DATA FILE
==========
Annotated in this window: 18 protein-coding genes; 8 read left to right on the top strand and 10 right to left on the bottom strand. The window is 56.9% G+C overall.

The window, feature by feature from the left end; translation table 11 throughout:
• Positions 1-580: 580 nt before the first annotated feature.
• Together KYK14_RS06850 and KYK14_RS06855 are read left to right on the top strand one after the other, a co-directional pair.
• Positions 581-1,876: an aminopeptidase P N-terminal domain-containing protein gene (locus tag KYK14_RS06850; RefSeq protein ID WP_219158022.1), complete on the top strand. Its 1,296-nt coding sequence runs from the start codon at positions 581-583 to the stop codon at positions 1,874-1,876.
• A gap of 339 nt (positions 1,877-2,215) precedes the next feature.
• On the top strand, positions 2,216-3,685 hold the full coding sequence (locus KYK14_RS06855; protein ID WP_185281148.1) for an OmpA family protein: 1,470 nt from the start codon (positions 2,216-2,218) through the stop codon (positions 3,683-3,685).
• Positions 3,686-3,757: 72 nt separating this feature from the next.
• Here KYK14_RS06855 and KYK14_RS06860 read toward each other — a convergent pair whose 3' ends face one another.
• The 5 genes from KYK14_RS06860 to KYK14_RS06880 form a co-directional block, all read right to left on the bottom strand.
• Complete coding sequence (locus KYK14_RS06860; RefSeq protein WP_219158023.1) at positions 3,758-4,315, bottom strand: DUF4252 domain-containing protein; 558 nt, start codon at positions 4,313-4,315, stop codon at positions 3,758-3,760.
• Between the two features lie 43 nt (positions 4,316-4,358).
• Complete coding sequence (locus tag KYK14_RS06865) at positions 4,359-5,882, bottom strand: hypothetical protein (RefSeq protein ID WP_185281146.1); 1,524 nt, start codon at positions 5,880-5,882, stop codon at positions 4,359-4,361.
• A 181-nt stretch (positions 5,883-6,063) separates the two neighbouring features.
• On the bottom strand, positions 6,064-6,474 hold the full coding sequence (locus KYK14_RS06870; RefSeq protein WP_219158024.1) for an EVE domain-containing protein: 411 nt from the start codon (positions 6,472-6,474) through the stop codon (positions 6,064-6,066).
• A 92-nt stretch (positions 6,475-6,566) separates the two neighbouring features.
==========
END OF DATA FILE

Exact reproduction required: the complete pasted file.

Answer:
Annotated in this window: 18 protein-coding genes; 8 read left to right on the top strand and 10 right to left on the bottom strand. The window is 56.9% G+C overall.

The window, feature by feature from the left end; translation table 11 throughout:
• Positions 1-580: 580 nt before the first annotated feature.
• Together KYK14_RS06850 and KYK14_RS06855 are read left to right on the top strand one after the other, a co-directional pair.
• Positions 581-1,876: an aminopeptidase P N-terminal domain-containing protein gene (locus tag KYK14_RS06850; RefSeq protein ID WP_219158022.1), complete on the top strand. Its 1,296-nt coding sequence runs from the start codon at positions 581-583 to the stop codon at positions 1,874-1,876.
• A gap of 339 nt (positions 1,877-2,215) precedes the next feature.
• On the top strand, positions 2,216-3,685 hold the full coding sequence (locus KYK14_RS06855; protein ID WP_185281148.1) for an OmpA family protein: 1,470 nt from the start codon (positions 2,216-2,218) through the stop codon (positions 3,683-3,685).
• Positions 3,686-3,757: 72 nt separating this feature from the next.
• Here KYK14_RS06855 and KYK14_RS06860 read toward each other — a convergent pair whose 3' ends face one another.
• The 5 genes from KYK14_RS06860 to KYK14_RS06880 form a co-directional block, all read right to left on the bottom strand.
• Complete coding sequence (locus KYK14_RS06860; RefSeq protein WP_219158023.1) at positions 3,758-4,315, bottom strand: DUF4252 domain-containing protein; 558 nt, start codon at positions 4,313-4,315, stop codon at positions 3,758-3,760.
• Between the two features lie 43 nt (positions 4,316-4,358).
• Complete coding sequence (locus tag KYK14_RS06865) at positions 4,359-5,882, bottom strand: hypothetical protein (RefSeq protein ID WP_185281146.1); 1,524 nt, start codon at positions 5,880-5,882, stop codon at positions 4,359-4,361.
• A 181-nt stretch (positions 5,883-6,063) separates the two neighbouring features.
• On the bottom strand, positions 6,064-6,474 hold the full coding sequence (locus KYK14_RS06870; RefSeq protein WP_219158024.1) for an EVE domain-containing protein: 411 nt from the start codon (positions 6,472-6,474) through the stop codon (positions 6,064-6,066).
• A 92-nt stretch (positions 6,475-6,566) separates the two neighbouring features.